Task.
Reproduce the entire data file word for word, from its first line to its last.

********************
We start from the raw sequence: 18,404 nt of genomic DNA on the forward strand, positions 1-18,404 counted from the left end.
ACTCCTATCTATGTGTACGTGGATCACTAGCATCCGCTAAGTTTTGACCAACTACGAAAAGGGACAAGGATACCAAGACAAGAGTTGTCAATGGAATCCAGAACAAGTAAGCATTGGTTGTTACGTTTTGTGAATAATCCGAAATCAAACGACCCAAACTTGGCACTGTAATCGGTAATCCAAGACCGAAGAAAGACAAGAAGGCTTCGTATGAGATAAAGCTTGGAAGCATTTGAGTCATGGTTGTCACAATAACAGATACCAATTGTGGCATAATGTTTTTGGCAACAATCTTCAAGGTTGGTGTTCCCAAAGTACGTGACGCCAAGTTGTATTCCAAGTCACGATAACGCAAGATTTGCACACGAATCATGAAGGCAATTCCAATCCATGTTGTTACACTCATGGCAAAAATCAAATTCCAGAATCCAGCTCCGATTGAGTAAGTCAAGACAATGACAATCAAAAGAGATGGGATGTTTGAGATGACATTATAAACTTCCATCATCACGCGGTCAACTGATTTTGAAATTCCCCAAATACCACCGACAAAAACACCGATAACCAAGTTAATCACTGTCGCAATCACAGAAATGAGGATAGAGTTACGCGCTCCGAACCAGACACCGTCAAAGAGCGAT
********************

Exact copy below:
We start from the raw sequence: 18,404 nt of genomic DNA on the forward strand, positions 1-18,404 counted from the left end.
ACTCCTATCTATGTGTACGTGGATCACTAGCATCCGCTAAGTTTTGACCAACTACGAAAAGGGACAAGGATACCAAGACAAGAGTTGTCAATGGAATCCAGAACAAGTAAGCATTGGTTGTTACGTTTTGTGAATAATCCGAAATCAAACGACCCAAACTTGGCACTGTAATCGGTAATCCAAGACCGAAGAAAGACAAGAAGGCTTCGTATGAGATAAAGCTTGGAAGCATTTGAGTCATGGTTGTCACAATAACAGATACCAATTGTGGCATAATGTTTTTGGCAACAATCTTCAAGGTTGGTGTTCCCAAAGTACGTGACGCCAAGTTGTATTCCAAGTCACGATAACGCAAGATTTGCACACGAATCATGAAGGCAATTCCAATCCATGTTGTTACACTCATGGCAAAAATCAAATTCCAGAATCCAGCTCCGATTGAGTAAGTCAAGACAATGACAATCAAAAGAGATGGGATGTTTGAGATGACATTATAAACTTCCATCATCACGCGGTCAACTGATTTTGAAATTCCCCAAATACCACCGACAAAAACACCGATAACCAAGTTAATCACTGTCGCAATCACAGAAATGAGGATAGAGTTACGCGCTCCGAACCAGACACCGTCAAAGAGCGAT